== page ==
The U.S. Constitution’s Double Jeopardy Clause prevents a person from being prosecuted twice for the same crime. But due to the dual sovereignty doctrine, double jeopardy protections do not always apply between the federal government and the state governments.

This means that in some cases it is possible for a defendant to face charges in both state and federal court for the same criminal act. For instance, someone acquitted of a state murder charge could still face federal charges for the same killing.

However, dual prosecutions are still relatively rare in practice, and some states have passed laws providing additional double jeopardy protections in state court after a federal prosecution (or vice versa).

Getting an Experienced Attorney

Facing criminal prosecution can be an intimidating and complex process. Having an experienced criminal defense attorney is crucial.

For state charges, local defense lawyers who regularly handle cases in that state’s courts will know all the procedures, judges, prosecutors, and practices best.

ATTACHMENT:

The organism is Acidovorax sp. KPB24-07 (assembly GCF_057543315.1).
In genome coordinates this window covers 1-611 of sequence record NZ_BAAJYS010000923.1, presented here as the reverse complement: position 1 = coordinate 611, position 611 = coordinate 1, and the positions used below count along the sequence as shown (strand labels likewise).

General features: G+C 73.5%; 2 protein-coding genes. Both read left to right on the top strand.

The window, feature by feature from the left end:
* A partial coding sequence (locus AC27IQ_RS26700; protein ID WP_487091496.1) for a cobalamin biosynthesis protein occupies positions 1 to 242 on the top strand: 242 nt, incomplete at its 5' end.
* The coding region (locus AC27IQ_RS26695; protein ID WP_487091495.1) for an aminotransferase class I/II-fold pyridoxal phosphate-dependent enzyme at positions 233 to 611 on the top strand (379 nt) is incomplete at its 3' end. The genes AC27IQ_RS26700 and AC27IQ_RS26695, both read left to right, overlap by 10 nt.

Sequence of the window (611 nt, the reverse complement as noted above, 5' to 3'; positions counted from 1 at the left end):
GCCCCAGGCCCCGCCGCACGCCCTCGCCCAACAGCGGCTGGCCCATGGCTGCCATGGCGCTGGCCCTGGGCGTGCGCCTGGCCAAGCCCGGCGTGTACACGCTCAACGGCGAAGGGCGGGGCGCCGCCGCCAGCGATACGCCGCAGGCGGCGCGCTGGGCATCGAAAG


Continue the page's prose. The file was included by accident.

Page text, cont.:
Likewise for federal charges, hiring counsel familiar with the federal system, Federal Rules, and typical federal practices is highly recommended. The differences between state and federal court are significant, so lawyers experienced in one system often lack knowledge that attorneys handling cases regularly in the other system will have.

No matter whether you face state or federal criminal charges, consulting an attorney is wise to understand the case, your rights and options, and the best strategies under the applicable laws and procedures. An experienced local criminal defense lawyer is always your best advocate.

Key Differences Summary

  • State courts have general criminal jurisdiction, federal courts have limited jurisdiction mainly over federal crimes
  • State crimes are investigated by state and local police, federal crimes by federal agencies
  • State cases are prosecuted by District Attorneys, federal cases by U.S. Attorneys
  • State judges are elected or appointed by governors; federal judges are nominated by the President and confirmed by the Senate
  • State courts follow state procedural rules which vary, federal courts follow the Federal Rules of Criminal Procedure
  • State sentences vary by state and judge discretion; federal judges consult the Federal Sentencing Guidelines
  • Double jeopardy protections can differ between state and federal prosecutions

Having the right criminal defense attorney is crucial, whether you face state or federal charges. Be sure to consult an attorney experienced in the specific court system handling your case. This will give you the best chance of a favorable case outcome.